World Book Night 2015

“In the light, we read the inventions of others; in the darkness we invent our own stories.  […] at night, when the library lamps are lit, the outside world disappears and nothing but the space of books remains in existence. ”
― Alberto Manguel, The Library at Night

We are organising an overnight event in the library for World Book Night, on the night of Thursday 23rd April 2015. A diverse line-up of speakers including literary alumni from Goldsmiths, students, staff and local residents and poets will read selections of their choice on the general theme of ‘The Night’, in relay, over the whole night to celebrate World Book Night 2015.

Lewisham residents who are not members of Goldsmiths Library will be invited to the event, alongside students and staff of the university.

We have successfully applied and Goldsmiths Library has been selected to be World Book Night givers, so there will be free copies of Essential Poems from the Staying Alive Trilogy edited by Neil Astley, our selected book for the event. We chose this particular book to highlight the role both literature and libraries can have in saving lives and improving wellbeing.  Mental ill-health is a widespread problem throughout Higher Education communities, and often becomes apparent in the environment of the library, particularly at night. We will be taking advantage of the library’s 24/7 opening hours to show how libraries and literature can be safe havens in dark or challenging times.

If you’d like to get involved by putting yourself forward to give a reading or register to attend and soak up the ambiance, please get in touch with the organisers. The event will be registered on Eventbrite shortly.


Alice Corble, Evening Library Assistant

Stephanie Moran, Night & Weekend Team Leader

Angus Sinclair, Library Assistant

Shazara Asgarali, Night Team Manager​


We Are International

image(1)We Are International is a social media campaign run by Universities UK designed to celebrate international students. The hashtag #weareinternational is being used to allow international students to share their stories of why they came to study in the UK – and what they love about it.

Did you know that at Goldsmiths, 38% of our students joined us from outside the UK and that we have students from 114 countries?

Information about events at Goldsmiths, as well as international student profiles is available here.

In the Library, we’ve created a display at the front of the library to highlight the diversity of our film collections. We have DVDs from every country or region our students are from. We have films from Western and Eastern Europe, Russia, Scandinavia, China, South Korea, Japan, the Middle East, India, Iran, South East Asia, Africa, Latin America….and that’s just the start. image

Perhaps watch a film from your home country, or try a film from a country you’ve never watched a film from before. You can even tweet us @GoldsmithsLib and let us know what you’re watching!

See the display for some ideas, then visit the shelves on the second floor.

Or for a full list of the classmarks for our films, click here.

Women of Goldsmiths: Evelyn Gibbs

In celebration of Women’s History Month, Goldsmiths Library’s Special Collections & Archives has been taking time to reflect on positive female characters in Goldsmiths institutional history. A previous post looked at Caroline Graveson, the first in the prestigious post of Women’s Vice-Principal of the Goldsmiths Training Department.

Following in the stead of Graveson and the gains she made for women in the academic institution, Evelyn Gibbs provided a resolute influence for the teacher training department of Goldsmiths College during the difficult period of the Second World War.

Gibbs undertook the study at the City of Art School in her hometown of Liverpool in 1922 before being awarded a scholarship to study at the Royal College of Art (RCA) in London alongside other notables of the period such as Henry Moore and Barbara Hepworth. It was during her time at the RCA whereupon Gibbs would develop an interest in the craft of engraving.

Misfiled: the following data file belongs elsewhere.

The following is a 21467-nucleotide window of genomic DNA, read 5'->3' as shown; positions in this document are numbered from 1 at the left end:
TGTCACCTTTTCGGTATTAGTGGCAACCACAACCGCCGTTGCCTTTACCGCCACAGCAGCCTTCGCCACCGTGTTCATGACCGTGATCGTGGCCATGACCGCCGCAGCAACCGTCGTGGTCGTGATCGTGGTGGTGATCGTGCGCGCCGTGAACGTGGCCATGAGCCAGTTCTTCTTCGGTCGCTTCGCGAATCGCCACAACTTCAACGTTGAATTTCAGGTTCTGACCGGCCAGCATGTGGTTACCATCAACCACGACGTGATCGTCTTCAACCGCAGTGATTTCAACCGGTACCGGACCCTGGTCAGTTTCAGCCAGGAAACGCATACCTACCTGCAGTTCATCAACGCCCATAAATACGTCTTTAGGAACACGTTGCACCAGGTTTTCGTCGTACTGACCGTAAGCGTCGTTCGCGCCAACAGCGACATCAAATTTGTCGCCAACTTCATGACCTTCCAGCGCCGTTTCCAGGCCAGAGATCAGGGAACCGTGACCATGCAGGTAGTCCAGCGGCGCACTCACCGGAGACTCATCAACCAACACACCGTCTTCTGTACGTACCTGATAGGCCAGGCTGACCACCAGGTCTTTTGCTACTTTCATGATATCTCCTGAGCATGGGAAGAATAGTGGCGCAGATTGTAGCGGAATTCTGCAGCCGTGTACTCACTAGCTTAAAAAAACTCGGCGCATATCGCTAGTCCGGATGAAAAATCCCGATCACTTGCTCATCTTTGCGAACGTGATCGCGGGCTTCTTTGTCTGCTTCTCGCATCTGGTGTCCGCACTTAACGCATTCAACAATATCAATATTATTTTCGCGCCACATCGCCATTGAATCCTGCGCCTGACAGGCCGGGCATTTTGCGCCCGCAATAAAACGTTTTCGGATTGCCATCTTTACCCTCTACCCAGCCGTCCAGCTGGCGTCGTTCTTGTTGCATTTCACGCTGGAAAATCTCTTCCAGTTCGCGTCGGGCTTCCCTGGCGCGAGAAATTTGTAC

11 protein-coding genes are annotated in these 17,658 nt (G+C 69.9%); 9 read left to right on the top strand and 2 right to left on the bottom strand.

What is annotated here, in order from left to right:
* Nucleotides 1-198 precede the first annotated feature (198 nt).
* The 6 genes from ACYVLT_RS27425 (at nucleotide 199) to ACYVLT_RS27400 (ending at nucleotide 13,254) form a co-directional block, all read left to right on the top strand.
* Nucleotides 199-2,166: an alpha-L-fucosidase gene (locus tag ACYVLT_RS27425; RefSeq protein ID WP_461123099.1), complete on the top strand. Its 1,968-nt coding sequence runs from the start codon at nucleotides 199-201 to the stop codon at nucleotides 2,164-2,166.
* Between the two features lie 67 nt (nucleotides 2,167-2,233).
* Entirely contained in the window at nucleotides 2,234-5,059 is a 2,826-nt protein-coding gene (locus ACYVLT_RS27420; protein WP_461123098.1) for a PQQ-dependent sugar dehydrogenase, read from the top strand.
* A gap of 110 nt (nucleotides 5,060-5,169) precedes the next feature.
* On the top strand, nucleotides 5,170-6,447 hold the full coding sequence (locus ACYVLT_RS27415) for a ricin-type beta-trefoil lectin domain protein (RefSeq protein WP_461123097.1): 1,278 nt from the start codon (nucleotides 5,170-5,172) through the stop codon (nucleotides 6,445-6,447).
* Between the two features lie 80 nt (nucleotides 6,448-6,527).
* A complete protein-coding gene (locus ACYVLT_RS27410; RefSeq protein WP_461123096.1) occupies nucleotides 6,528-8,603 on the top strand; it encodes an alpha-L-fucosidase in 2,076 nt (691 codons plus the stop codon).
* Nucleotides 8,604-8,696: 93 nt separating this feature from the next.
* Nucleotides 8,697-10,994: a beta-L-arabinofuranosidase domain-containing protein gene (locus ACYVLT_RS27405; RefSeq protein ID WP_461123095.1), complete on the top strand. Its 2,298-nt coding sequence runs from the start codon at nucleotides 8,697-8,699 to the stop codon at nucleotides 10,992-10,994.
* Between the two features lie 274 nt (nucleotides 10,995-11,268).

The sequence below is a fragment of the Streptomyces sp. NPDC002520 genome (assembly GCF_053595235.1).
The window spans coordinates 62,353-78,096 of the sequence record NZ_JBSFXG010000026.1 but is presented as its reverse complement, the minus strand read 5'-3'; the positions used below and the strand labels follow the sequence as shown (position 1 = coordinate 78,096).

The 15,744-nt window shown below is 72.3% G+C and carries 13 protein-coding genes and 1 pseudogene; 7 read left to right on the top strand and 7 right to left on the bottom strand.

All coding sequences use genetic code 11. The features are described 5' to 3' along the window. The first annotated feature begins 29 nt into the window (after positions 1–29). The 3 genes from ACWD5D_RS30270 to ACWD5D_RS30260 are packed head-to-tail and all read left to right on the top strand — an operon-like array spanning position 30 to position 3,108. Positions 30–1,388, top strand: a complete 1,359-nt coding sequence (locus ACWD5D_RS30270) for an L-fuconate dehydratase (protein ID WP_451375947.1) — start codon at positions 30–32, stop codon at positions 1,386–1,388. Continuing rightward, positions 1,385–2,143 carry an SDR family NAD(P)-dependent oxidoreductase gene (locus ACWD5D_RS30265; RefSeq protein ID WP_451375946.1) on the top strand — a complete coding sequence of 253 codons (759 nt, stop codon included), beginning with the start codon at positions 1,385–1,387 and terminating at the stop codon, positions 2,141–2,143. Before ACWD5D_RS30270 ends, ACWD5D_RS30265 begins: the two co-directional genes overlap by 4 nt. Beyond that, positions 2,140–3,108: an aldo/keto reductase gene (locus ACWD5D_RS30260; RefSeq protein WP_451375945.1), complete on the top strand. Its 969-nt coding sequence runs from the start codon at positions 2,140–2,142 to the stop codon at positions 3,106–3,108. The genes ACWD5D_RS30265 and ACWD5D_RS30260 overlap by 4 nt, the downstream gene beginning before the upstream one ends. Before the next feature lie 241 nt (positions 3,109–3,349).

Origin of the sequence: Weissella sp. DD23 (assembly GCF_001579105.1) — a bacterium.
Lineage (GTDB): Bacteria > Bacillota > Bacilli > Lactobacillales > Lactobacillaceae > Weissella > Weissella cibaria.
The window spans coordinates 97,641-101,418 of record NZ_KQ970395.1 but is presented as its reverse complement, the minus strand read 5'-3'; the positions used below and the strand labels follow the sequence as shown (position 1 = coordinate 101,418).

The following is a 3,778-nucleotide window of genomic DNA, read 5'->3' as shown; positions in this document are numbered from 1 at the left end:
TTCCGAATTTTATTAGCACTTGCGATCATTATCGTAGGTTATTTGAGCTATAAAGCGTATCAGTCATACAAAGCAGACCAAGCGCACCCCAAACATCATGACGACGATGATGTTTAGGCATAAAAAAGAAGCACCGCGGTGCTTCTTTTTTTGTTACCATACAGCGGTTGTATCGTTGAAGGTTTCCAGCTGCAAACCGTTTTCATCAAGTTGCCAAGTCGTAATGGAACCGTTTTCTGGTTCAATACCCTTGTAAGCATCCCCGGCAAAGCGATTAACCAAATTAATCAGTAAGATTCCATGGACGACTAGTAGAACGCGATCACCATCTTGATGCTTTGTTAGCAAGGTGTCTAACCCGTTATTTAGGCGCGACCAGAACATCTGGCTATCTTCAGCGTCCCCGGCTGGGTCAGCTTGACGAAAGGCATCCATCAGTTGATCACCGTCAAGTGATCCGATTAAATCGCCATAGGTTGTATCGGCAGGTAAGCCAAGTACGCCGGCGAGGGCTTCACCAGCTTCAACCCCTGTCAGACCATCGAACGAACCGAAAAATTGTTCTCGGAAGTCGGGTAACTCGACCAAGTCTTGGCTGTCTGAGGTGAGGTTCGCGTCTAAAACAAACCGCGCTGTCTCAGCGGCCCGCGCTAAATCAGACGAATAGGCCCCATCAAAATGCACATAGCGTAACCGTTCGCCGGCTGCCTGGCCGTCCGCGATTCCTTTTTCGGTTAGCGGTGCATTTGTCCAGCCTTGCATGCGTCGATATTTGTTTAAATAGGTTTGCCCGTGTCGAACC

Gibbs early work was heavily based on the art of carving images into wood, and this is perhaps what first beckoned her to Goldsmiths College, which by then was drawing the attention of the art world for the so called ‘Goldsmiths School’ of engravers, including the future principal Paul Drury. Her adeptness in the fine craft of engraving would lead her to winning the prestigious Prix de Rome Scholarship in 1929, complete with a scholarship which she would put to use in two years of further study of art in Italy.  Her first steps towards academia came after returning to London in 1931 and turning to teaching at a school for handicapped children as a means to support herself. It was this experience that would lead her to write a book on art teaching for children, and featured illustrations by her pupils. The Teaching of Art in Schools (1934) was well received and showcased Gibb’s flair for shaping the learning experience.

Evelyn Gibbs. Image courtesy of Goldsmiths Library Special Collections & Archives.

Evelyn Gibbs.

After demonstrating a natural instinct for teaching others as well as high degrees of artistic talent, Gibbs found herself in demand and Goldsmiths College came calling in 1934. She officially became a teacher-training lecturer at Goldsmiths College. Gibbs settled into Goldsmiths well, and was able to sustain her art practice alongside teaching, and she would make a welcome return to painting. Goldsmiths Art Collection is pleased to hold several artworks by Gibbs, with Spanish Fisherwoman being a prime example of the poignant sophistication she had achieved by then.

Spanish Fisherwoman. Image courtesy of BBC Your Paintings.

At the outbreak of the Second World War, Gibbs would follow Goldsmiths College when it was evacuated to the safer landscapes of Nottingham. Not one to be perturbed and disheartened by troublesome things occurring in the world at the time, she found the drive to help found the Midlands Group of Artists in 1943, a collective dedicated to fostering the development of experimental artists in the region. The Midlands Group would be instrumental in the assisting several notable artists, including David Hockney and Bridget Riley, a Goldsmiths alumni and influential woman artist in her own right.

Evelyn Gibbs sadly passed in 1991, though Goldsmiths College is pleased to be able to honour her memory and gains she made for women in both teaching and the art world. We hold several pieces of Evelyn Gibb’s artwork in Goldsmiths Art Collection, including Spanish Fisherwoman, in various locales around the college. The teaching of art in schools is available for loan and viewing in Goldsmiths Library. Here in Special Collections & Archives we hold much material related to Gibbs in the Womens Art Library, including slide files and Pauline Lucas’s Evelyn Gibbs : artist and traveller (2001), a detailed survey of Gibbs’ life and work. Please contact us here or alternatively call on +44(0)20 7717 2295 for more details.